TSA anti-terrorism measures more harmful than terrorism itself

December 25th, 2011

The holiday season is in full swing, and that likely means travel for many of you. And travel often involves airports. And airports (at least here in the US) demand taking part in the TSA’s wonderful circus of security theater. In many airports, that means there is a good chance you’ll be asked to step through a full-body scanner.

You may have noticed that these same scanners were banned in Europe last month, due to health concerns over the ionizing radiation the machines employ. That might make you think twice about stepping into one, which is a perfectly valid response. However, this post isn’t really about the dangers of TSA backscatter scanners (there are already plenty of those), or whether or not you should opt out of a scan (ditto). I personally don’t believe that the health risk posed by the machines is serious enough that casual travelers need to realistically worry about those issues. Rather, I was more curious about the risk-reward relationship regarding them, and whether placing them in airports around the country made sense purely from a numbers standpoint.

Or, put more simply: is the potential benefit that we’re getting from these scanners in line with the health risk that they present (however small that risk may be)? I mean, surely somebody at the TSA thought about that, right? … Right?

So, first things first — what do these machines cost us (besides the wasted time and higher ticket prices to pay for them)? Basically, how likely are you to end up with cancer after stepping into one? There is some disagreement on the answer to that question, although even the machines’ supporters concede that the risk is not zero. According to the US Food and Drug Administration, the cancer risk is about 1 in 400 million per scan — this number is based on the amount of radiation that the government claims the scanners emit (1/10,000th of a chest x-ray). However, according to Arizona State University physics professor Peter Rez, the government radiation figure could not possibly be accurate given the scans that the machines produce. Rez published his findings in the Radiation Protection and Dosimetry journal earlier this year, and asserts that the actual cancer risk is closer to 1 in 20 million per scan.  The scanners have been measured delivering 20 times the government-quoted radiation dose, which seems to support Rez’s findings.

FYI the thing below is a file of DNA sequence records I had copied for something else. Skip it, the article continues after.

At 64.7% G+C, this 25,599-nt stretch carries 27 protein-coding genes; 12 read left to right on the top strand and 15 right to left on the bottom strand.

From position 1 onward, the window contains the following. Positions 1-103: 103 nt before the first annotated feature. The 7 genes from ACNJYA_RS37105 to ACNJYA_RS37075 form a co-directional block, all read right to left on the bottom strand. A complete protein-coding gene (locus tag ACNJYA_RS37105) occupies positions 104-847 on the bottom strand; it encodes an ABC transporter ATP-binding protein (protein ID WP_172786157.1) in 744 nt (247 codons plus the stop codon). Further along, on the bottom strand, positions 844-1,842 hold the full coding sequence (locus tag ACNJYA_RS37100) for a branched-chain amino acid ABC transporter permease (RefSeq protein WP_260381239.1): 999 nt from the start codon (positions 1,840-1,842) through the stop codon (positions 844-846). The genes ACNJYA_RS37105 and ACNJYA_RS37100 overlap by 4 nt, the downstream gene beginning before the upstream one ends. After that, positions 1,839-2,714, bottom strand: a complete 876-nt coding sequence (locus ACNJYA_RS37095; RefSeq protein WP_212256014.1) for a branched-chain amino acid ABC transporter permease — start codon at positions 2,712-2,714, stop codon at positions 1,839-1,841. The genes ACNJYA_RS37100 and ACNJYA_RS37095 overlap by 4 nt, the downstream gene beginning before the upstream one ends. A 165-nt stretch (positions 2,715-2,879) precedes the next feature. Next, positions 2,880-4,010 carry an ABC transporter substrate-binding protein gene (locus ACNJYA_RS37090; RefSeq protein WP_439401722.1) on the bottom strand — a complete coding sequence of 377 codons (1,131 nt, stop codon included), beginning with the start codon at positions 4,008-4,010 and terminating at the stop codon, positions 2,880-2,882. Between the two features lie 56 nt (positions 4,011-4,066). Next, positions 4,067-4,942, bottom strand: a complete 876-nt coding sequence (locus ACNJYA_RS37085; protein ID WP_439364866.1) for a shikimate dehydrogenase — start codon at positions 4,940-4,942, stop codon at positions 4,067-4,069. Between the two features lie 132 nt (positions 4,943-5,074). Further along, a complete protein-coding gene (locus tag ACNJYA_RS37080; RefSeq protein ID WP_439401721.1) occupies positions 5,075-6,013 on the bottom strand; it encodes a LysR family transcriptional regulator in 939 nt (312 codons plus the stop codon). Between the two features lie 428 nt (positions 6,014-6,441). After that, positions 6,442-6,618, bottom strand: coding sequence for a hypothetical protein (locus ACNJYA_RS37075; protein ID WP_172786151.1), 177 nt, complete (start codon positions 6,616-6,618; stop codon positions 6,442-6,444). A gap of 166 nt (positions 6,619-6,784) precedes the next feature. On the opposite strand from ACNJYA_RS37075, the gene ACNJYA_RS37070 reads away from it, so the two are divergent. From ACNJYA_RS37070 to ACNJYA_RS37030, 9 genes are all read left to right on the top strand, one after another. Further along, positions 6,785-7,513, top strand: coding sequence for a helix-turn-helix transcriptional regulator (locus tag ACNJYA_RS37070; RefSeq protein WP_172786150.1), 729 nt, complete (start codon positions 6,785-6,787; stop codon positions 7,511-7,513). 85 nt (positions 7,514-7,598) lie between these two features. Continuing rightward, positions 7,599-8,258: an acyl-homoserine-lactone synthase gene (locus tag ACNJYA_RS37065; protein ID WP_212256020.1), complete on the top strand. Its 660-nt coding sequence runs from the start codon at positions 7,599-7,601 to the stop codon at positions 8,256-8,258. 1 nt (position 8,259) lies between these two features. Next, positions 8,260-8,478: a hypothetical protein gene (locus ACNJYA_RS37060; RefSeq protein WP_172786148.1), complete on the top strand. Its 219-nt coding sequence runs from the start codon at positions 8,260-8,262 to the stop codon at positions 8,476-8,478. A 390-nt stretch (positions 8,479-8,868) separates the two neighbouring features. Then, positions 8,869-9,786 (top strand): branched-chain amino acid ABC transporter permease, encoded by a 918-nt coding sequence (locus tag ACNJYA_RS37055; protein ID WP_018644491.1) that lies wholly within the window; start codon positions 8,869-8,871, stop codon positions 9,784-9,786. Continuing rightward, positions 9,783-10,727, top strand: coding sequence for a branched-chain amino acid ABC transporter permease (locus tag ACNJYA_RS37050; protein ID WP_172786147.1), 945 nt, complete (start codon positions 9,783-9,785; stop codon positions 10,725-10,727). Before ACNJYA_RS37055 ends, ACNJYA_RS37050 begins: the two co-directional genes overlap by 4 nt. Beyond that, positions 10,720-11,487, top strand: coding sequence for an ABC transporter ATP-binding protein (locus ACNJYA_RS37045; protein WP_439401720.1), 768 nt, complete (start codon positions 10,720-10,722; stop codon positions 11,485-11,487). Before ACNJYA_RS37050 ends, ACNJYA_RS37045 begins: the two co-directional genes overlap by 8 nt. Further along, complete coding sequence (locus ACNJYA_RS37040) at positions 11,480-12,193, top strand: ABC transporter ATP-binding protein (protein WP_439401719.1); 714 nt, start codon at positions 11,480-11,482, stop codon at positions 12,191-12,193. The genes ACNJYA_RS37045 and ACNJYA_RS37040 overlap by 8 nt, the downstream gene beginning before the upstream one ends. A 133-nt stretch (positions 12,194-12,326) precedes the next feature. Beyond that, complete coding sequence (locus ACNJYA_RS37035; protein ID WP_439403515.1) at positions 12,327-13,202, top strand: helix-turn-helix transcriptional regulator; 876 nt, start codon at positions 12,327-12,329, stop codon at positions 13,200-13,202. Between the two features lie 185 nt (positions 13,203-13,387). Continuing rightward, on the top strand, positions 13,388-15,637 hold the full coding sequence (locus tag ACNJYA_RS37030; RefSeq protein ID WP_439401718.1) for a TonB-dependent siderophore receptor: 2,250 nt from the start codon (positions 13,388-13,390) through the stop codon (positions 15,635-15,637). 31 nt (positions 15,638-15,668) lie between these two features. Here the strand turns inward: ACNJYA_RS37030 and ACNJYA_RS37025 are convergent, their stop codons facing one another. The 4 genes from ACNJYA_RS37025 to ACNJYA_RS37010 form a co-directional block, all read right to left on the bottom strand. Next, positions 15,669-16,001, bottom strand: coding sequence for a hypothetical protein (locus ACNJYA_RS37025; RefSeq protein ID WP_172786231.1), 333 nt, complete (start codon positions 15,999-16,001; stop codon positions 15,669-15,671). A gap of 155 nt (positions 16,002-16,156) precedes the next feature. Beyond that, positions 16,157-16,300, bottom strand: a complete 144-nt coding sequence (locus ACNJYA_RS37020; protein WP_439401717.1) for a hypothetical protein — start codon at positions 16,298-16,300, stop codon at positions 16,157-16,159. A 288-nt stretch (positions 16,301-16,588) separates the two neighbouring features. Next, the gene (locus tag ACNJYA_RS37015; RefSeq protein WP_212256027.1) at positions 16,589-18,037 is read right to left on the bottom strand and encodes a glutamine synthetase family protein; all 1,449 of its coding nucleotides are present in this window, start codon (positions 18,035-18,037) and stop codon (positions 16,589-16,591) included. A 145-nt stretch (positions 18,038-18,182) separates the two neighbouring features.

Either way, the odds that you’re going to get cancer from stepping into a TSA scanner are pretty remote. Low enough that you can probably discount the risk entirely unless you’re subjected to scans on a daily basis. However, keep in mind that over 2 million Americans step onto commercial flights every single day, and even at 1-in-20-million odds, 40 unlucky people are getting cancer from these things every year if they’re adopted everywhere.

Get your ass to Mars!But surely the benefit outweighs the cost, otherwise what would be the point? The scanners were introduced to prevent terrorists from blowing us up mid-flight — so what are your odds of that happening, anyway? According to the US Bureau of Transportation Statistics, there have been over 120 million commercial flights in the US since the year 2000. There have been successful terrorist attacks on exactly four of those flights. That puts your odds of dying in an airline terrorist attack at under 1 in 30 million. In other words, you’re probably not going to be blown up any time soon.

If you’re still following along, you’ve probably realized that the odds of getting cancer from a TSA scanner aren’t that dissimilar to the odds of being victim to a terrorist. Yup, the scanners are about as dangerous as the terrorists — perhaps up to 50% more so. In other words, the TSA is subjecting travelers to a test that is more of a risk than the thing the test is designed to prevent. Genius.

So thanks, TSA, for essentially doubling the risk of death to terrorism-related causes for anyone that steps through your scanners. And making us wait in line and pay inflated ticket prices for the privilege. Never mind the absolute lunacy of jumping through such ridiculous hoops in an attempt to prevent something that has a negligible probability of occurring in the first place.

(And never mind the fact that there is significant evidence pointing to the fact that the machines don’t even work. Examples: 1 2 3)

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